In Delaware, New Growth Emerges From the Ashes

One year after an arson devastated the Chabad House at the University of Delaware, Shluchim Rabbi Avremel and Shulie Vogel, unveiled plans for a new home before a crowd of students and University officials.

By Mendel Super –

One year on, the horror and pain of losing their beloved Chabad House to arson has given way to hope and rebirth—just in time for Rosh Hashanah, the Jewish new year. For Rabbi Avremel and Shulie Vogel, the events of Aug. 25, 2020, when they looked on in disbelief at the charred remains of their Chabad center, will remain seared in their consciousness. But 12 months later, tiny green buds begin to poke their skinny heads out of the scorched earth. The forest is regenerating.

“One year ago, our world was turned upside down, falling victim to this act of hate right here at the University of Delaware,” Rabbi Avremel Vogel, co-director of Chabad UD recalled at a one-year commemoration gathering on Monday. “While we were always committed to rebuild, none of us could really see a clear path ahead of us. We had faith, we had resolve and we had conviction, but that was about it.”

With the Vogels’ faith, G‑d’s help, and a fundraiser launched by students and alumni, the dream of rebuilding began to materialize. After only two weeks, they had raised more than half-a-million dollars, with donations pouring in from friends, alumni and anonymous donors from around the world. $18,000 came from a television producer. An anonymous donor gave $10,000. In the months since, they’ve raised almost two-million of the estimated 3.5 million-dollar price tag of the new building.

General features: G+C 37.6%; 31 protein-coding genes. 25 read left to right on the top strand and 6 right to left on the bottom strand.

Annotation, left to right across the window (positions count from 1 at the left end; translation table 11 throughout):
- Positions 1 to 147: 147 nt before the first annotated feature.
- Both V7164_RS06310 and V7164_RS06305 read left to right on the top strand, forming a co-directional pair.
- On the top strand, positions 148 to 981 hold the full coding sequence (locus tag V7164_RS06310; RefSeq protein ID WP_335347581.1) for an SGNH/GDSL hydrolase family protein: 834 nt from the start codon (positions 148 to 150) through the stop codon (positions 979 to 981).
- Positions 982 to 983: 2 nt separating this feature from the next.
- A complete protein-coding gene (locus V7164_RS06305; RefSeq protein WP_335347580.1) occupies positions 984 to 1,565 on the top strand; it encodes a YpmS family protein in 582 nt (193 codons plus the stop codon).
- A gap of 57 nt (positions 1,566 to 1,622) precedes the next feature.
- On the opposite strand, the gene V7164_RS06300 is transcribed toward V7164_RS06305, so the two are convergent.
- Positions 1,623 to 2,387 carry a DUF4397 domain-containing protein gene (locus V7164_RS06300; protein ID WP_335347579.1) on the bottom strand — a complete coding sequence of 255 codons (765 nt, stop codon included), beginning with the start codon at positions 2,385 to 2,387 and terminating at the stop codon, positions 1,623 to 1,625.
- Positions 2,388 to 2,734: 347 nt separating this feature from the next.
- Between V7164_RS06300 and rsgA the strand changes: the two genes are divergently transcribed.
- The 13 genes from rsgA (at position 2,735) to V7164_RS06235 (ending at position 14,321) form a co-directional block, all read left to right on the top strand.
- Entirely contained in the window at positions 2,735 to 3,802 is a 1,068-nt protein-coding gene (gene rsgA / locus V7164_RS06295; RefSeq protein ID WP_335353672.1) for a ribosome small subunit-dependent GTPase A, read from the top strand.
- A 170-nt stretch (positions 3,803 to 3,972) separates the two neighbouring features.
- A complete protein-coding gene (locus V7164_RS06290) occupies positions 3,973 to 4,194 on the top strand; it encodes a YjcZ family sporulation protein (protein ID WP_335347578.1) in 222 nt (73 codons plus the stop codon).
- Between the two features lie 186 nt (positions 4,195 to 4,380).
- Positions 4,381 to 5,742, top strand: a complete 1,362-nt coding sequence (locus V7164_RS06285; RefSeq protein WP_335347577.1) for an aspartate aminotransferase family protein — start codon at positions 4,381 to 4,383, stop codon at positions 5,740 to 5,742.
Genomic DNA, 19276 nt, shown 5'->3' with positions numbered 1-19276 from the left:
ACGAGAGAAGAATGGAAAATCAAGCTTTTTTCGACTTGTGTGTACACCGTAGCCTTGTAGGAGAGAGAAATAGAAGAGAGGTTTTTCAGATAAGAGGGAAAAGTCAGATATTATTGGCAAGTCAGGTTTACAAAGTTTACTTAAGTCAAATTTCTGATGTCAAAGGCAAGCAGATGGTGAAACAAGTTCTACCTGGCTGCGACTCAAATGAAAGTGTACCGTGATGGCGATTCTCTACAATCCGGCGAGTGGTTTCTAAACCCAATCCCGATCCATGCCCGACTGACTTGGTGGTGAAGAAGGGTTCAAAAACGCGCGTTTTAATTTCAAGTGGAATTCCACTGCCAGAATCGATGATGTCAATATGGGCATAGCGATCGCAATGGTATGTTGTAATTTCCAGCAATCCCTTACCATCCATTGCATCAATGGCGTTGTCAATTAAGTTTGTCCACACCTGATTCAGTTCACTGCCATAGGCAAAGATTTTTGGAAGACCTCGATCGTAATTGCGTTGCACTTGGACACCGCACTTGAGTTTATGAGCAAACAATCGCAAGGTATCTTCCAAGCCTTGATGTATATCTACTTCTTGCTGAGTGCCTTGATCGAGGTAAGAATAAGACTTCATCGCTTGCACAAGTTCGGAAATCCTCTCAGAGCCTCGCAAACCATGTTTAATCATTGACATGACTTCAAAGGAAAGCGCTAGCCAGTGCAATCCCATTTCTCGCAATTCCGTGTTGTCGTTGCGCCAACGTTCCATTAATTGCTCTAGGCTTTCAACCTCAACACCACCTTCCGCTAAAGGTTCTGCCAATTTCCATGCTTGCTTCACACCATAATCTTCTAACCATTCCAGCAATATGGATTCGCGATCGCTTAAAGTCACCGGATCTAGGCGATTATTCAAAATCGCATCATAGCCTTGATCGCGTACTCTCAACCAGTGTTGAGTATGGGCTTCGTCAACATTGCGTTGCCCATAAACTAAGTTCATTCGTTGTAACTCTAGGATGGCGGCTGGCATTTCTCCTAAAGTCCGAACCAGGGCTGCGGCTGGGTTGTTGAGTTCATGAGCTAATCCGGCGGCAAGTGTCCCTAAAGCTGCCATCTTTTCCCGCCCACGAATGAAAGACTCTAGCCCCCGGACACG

“That unprecedented act has given way to an unprecedented wave of love and support,” Vogel told students, friends and City and University officials, as he unveiled the architectural blueprint for Chabad’s future home. “How the tide has turned. We have the wind in our sails and we’re off to the races!”

The new center will be the beating heart of Jewish life on campus, with a dedicated student lounge, a dining area, library, synagogue, mikvah and a commercial kitchen, nourishing students physically, spiritually and emotionally. The space will also house living quarters for the Vogel family in an upstairs apartment.

“The fire was not the end of the story, but rather it was the beginning of a great new chapter,” UD President Dennis Assanis reflected. “We turn adversity into opportunity. Thousands of Blue Hens and alumni here and around the world, no matter what their religious beliefs are, stood up and reached out to help rebuild.”

Triumphantly blowing the shofar, Vogel’s father, Rabbi Chuni Vogel, regional director of Chabad-Lubavitch of Delaware, expressed his hope for the future. “It is meaningful and appropriate that today, as we prepare for Rosh Hashanah, the New Year, we share the visions and the plans of a far better and stronger student center.”

(Reprinted with permission from

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